Monday, April 6, 2009

SAR #9096

No country can survive being rendered a laughingstock.

Two Headlines. "Obama Maintains Control Over Banks By Refusing To Accept Repayment Of TARP Money..." And: "Geithner Says He May Oust Executives..."

Time Saver: PPIP is not about "price discovery", it is a way of paying banks 80 cents for a 30 cent apple. The government is aware the banks are "gaming" PPIP from both ends, increasing the marked price of the apples and forming secret entities to join PPIP and buy them at the higher prices. Now you can skip all the rest of the articles about PPIP. Go eat your breakfast.

Headline Only: One in 10 Americans is on food stamps.

Countdown: The unemployed now number over 13 million, and another 5.5 million have stopped looking, thus are not counted as unemployed. That brings unemployment to nearly 12%. Then there there are the "marginally attached" who, if they counted, would swell the unemployment number to over 15.5%. Swell, just swell.

Geithner: Secretary Geithner denies that the White House is helping CEO's avoid the pay limits passed by Congress; rightly so, for they are quite capable of doing it unaided.

Damned Poor Idea: A dam planned for the Xingu River, the Amazon's largest tributary, will flood about 200 square miles. It is the first of a dozen major dams planned to improve life in the jungle region. It will provide power so more people can settle in the area, destroying ever more of the rain forest in the name of progress.

Just As We Suspected: "Senior S&L Regulator Says Government Engaging in Massive Cover-Up of Economic Crisis: 'The Entire Strategy Is to Keep People from Getting the Facts."

Brother's Keeper: Why do we get so upset at North Korea for firing a missile? Why is it okay for the US to have nukes but not Iran? Oh, right. We're bigger. Some basis for morality.

Counterinsurgency: Nearly a million Pakistanis have become internal refugees, seeking to escape being "inadvertently killed" by American Predator drone attacks. Like their Iraqi counterparts, their displacement does not make headlines. It does make Taliban recruits.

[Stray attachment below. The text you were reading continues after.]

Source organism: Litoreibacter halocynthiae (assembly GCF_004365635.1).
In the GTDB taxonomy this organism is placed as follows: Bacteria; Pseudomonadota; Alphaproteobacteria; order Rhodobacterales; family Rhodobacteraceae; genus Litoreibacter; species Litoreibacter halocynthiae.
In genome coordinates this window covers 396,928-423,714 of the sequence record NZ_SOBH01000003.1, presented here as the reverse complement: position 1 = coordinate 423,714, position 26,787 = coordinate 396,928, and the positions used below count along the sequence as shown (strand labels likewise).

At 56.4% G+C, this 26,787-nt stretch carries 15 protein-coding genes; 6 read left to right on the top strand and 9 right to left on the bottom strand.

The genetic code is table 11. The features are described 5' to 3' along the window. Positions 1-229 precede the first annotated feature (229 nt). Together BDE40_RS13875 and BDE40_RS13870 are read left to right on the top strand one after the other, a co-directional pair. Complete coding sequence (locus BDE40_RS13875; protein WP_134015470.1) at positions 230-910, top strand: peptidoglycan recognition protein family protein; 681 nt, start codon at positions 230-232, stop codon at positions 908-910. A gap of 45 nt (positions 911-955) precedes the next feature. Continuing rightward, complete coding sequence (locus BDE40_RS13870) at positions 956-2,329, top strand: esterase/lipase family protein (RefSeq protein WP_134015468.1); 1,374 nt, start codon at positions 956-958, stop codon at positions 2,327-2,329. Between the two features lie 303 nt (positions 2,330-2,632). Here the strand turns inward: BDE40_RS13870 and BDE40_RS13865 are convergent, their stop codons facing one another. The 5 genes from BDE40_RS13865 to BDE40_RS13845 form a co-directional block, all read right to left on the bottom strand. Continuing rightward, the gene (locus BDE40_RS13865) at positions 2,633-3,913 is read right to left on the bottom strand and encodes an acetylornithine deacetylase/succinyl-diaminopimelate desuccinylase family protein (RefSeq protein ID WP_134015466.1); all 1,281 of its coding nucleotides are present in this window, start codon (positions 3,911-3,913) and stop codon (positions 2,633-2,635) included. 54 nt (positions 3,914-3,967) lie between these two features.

Wrong Question: The headline asks, is this "The end of Christian America?" Given our national behavior, one could hope.

Asked & Answered: Has America become numb to tragedy? Yes.

Anchor Away: An ice bridge anchoring the Wilkins Ice Shelf to land has shattered. It will not immediately raise ocean heights, but is one more step towards a much warmer world. Some 80% of Arctic ice may disappear in 30 years, not the 90 years as scientists had previously estimated.

Clip & Save: "I don’t think we have any concerns about disruption to the navigation” in the Persian Gulf. "Certainly nothing from Iran." General David Petraeus.

Piper, To Be Paid: Homeowners are not amused that their tax apprasials have not fallen nearly as rapidly as their house values. Record number of assessment appeals are being filed and nearly 40% of them are successful. City treasurers are not amused, either.

Move Along, Nothing to Be Seen: US Treasuries continue to slide as bond traders worry over the $3.25 trillion the US needs to borrow this year. We've decided to name the 300 pound gorilla "Inflation."